Who kept each celebration;
And made my grandpas big old house
Like bustling Union Station.
We also loved our grandma dear-
The mate my grandpa chose.
She kept him "in the saddle" with
True love, good food, warm clothes.
He also was a Smithy strong,
As tentmaker was Paul,
Or Carey as a shoe cobbler-
He preached to one and all.
My grandpa said he shod the mules
That was his avocation,
But winning others to the Lord
He called his true vocation.
Whateer he did he did it well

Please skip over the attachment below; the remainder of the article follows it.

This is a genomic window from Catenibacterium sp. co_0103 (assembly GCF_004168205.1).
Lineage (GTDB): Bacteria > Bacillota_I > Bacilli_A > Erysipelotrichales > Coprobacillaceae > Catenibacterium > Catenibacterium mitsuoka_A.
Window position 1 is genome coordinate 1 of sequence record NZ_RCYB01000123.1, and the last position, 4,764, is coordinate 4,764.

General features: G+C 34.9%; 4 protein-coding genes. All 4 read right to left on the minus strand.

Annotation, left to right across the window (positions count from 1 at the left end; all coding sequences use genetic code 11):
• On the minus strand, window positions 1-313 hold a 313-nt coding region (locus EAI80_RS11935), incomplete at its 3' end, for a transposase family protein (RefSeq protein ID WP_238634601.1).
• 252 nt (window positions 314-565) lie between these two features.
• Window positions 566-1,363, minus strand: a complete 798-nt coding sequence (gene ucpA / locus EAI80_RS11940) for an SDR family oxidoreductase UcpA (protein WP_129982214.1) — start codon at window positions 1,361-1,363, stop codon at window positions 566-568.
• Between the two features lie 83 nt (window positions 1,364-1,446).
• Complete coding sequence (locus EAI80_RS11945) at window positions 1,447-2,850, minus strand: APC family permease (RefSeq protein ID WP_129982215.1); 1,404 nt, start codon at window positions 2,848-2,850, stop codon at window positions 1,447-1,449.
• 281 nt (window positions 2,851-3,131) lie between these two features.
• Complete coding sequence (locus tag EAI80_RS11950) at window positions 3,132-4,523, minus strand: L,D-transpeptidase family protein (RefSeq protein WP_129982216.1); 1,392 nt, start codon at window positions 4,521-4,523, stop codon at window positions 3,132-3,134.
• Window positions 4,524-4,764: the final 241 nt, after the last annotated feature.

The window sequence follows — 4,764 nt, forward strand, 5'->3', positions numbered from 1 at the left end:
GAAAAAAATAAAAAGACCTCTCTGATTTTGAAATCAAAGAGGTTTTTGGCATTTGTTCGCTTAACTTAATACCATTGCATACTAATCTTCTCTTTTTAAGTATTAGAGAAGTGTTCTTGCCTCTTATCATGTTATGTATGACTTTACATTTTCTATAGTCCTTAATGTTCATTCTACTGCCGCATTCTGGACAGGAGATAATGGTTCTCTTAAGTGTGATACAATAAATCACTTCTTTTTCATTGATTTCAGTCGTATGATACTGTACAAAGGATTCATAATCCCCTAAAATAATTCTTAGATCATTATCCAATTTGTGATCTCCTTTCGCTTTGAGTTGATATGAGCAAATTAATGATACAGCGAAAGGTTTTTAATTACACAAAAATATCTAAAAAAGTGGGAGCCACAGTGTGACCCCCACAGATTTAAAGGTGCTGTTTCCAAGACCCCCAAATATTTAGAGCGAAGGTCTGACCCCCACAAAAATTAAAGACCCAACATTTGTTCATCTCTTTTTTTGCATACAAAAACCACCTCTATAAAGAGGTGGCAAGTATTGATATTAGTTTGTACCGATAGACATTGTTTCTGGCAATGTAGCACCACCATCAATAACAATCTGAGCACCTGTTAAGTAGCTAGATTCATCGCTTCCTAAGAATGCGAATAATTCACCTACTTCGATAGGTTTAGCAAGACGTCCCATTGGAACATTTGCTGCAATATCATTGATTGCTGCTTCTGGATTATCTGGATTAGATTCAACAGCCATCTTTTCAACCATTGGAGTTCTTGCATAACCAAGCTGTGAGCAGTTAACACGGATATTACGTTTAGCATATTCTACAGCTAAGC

As patiently he waited
For time to saddle up his steed
And travel unabated;
To work with all his heart and soul
To rid the world of sin,
Before he left it all behind,
The Lord had need of him.
And then he heard a Higher call.
His preaching days were done:
But, in every one who knew him
His works live on and on.
If he were alive today, hed be called mod, a square, and the greatest, but there really are no words to describe my Grandfather. He was my Grandpa Preacher Man, the greatest man who ever lived.
Copyright Ó White River Valley Historical Quarterly